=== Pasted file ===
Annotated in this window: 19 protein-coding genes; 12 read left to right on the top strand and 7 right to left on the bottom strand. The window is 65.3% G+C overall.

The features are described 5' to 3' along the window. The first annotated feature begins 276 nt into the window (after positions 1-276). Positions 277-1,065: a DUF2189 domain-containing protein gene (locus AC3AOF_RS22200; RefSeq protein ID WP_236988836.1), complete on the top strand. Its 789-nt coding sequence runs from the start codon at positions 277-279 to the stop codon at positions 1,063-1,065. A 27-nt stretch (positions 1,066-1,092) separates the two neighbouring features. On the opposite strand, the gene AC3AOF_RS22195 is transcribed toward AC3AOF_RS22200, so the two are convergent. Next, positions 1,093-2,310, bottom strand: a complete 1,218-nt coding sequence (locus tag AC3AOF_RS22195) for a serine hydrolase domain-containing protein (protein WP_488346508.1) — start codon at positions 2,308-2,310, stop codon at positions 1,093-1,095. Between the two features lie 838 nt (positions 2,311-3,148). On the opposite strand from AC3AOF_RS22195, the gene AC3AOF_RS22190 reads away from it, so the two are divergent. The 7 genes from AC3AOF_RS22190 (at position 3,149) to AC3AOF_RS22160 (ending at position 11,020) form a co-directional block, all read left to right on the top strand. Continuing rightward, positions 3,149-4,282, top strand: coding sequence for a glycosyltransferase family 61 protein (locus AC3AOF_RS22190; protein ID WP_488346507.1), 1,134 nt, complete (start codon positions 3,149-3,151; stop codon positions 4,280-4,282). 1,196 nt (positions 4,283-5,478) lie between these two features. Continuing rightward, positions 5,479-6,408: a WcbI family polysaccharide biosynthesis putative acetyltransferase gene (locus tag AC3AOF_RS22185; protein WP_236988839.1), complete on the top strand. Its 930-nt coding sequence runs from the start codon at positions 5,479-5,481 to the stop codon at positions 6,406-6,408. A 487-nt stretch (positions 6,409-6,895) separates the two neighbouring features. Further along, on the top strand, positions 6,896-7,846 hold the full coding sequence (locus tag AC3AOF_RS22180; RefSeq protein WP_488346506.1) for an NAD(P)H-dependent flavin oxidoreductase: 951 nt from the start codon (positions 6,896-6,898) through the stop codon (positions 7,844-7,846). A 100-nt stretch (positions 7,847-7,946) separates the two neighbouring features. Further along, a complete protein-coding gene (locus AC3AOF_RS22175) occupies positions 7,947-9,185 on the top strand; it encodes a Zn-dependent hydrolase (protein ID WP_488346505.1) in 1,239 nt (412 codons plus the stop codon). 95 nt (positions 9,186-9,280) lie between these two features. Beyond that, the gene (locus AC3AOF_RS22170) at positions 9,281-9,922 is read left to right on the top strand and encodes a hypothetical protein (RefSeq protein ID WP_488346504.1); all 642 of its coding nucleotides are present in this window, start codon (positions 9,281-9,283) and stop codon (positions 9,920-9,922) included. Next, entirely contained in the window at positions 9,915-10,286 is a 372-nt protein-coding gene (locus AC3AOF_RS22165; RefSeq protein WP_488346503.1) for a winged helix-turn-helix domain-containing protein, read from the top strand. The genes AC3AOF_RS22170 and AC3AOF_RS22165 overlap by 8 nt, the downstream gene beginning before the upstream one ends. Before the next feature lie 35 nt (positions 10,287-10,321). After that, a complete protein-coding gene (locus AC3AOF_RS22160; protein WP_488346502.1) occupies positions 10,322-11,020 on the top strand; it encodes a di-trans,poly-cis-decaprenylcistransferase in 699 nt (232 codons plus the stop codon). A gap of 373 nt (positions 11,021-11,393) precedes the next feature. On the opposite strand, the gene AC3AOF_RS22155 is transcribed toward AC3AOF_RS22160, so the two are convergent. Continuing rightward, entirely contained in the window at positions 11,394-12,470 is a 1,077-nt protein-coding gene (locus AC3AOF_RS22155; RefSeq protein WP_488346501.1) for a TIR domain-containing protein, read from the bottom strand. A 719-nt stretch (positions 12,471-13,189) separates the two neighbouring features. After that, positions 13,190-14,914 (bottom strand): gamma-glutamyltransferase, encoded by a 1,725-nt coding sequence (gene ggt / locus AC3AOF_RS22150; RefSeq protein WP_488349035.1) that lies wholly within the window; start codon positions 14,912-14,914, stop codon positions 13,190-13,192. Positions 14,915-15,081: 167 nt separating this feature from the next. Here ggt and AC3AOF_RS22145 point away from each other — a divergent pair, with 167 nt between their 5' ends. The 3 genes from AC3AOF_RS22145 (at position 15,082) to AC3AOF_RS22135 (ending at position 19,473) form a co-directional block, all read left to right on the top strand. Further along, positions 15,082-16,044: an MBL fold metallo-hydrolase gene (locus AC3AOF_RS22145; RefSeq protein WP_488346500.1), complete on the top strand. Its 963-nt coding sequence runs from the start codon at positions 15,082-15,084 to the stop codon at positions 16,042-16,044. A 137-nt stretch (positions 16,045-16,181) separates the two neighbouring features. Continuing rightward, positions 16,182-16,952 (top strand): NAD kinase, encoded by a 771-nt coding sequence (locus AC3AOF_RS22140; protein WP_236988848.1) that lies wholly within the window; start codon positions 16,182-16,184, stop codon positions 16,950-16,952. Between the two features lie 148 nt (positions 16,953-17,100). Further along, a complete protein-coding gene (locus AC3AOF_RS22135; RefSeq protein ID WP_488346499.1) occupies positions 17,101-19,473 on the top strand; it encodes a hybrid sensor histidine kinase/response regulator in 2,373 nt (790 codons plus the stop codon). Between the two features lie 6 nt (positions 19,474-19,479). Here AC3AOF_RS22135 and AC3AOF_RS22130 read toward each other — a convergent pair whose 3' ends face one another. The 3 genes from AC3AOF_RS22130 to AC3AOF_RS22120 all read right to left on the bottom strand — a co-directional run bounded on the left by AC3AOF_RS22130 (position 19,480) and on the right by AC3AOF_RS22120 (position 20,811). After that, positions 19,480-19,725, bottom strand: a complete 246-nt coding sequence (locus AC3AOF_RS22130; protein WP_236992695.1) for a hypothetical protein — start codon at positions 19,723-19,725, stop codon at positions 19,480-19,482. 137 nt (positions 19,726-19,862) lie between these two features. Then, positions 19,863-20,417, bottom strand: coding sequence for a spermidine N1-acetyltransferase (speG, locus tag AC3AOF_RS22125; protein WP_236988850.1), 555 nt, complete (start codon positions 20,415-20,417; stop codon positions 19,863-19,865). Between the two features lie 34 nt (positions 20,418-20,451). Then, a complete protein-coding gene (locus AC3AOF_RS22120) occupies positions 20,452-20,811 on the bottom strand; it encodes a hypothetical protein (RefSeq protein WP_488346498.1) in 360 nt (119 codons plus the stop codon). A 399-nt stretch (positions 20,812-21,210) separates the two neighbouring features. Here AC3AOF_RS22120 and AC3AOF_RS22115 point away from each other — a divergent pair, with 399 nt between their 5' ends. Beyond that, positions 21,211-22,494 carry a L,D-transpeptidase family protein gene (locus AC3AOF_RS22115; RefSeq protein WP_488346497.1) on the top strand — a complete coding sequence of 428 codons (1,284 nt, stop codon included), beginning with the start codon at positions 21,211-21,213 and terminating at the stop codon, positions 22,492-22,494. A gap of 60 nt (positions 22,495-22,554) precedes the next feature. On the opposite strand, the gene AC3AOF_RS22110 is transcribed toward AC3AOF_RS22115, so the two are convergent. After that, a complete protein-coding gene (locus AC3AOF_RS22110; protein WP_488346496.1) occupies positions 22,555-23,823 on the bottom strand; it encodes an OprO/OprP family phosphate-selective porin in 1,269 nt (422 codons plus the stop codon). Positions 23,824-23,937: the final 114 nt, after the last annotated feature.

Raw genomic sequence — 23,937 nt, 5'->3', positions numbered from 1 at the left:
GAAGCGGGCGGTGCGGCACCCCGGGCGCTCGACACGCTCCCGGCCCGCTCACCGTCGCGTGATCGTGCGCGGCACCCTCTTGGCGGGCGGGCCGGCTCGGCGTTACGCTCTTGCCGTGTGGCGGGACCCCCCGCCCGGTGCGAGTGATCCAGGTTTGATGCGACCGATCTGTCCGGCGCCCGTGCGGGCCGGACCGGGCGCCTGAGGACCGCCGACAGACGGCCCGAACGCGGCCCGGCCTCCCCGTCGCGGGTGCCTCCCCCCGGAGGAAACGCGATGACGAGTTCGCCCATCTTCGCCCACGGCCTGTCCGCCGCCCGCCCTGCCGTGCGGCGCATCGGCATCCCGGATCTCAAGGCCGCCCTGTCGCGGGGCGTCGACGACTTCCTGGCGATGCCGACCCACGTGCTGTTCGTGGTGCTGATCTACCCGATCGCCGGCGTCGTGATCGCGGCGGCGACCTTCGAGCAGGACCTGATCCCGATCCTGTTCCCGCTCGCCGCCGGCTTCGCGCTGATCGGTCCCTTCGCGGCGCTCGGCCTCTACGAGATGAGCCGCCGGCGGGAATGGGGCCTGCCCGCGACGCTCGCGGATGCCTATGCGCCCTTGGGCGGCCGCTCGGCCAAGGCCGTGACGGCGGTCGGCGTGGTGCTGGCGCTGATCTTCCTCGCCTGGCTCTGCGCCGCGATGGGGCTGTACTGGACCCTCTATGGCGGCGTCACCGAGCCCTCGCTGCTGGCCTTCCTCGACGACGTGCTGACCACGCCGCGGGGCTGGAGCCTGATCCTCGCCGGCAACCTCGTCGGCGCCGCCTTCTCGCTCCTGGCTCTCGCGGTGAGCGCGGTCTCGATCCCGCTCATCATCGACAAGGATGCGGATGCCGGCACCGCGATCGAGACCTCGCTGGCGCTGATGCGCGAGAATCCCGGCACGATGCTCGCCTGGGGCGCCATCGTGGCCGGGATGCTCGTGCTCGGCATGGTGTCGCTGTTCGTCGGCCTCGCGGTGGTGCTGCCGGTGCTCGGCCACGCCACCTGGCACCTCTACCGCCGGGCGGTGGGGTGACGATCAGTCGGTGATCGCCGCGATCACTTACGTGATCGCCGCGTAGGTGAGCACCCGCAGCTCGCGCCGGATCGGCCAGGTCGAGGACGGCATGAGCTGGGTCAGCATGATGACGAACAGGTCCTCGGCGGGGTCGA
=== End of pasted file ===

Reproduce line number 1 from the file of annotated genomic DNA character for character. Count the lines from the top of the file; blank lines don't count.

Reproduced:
Annotated in this window: 19 protein-coding genes; 12 read left to right on the top strand and 7 right to left on the bottom strand. The window is 65.3% G+C overall.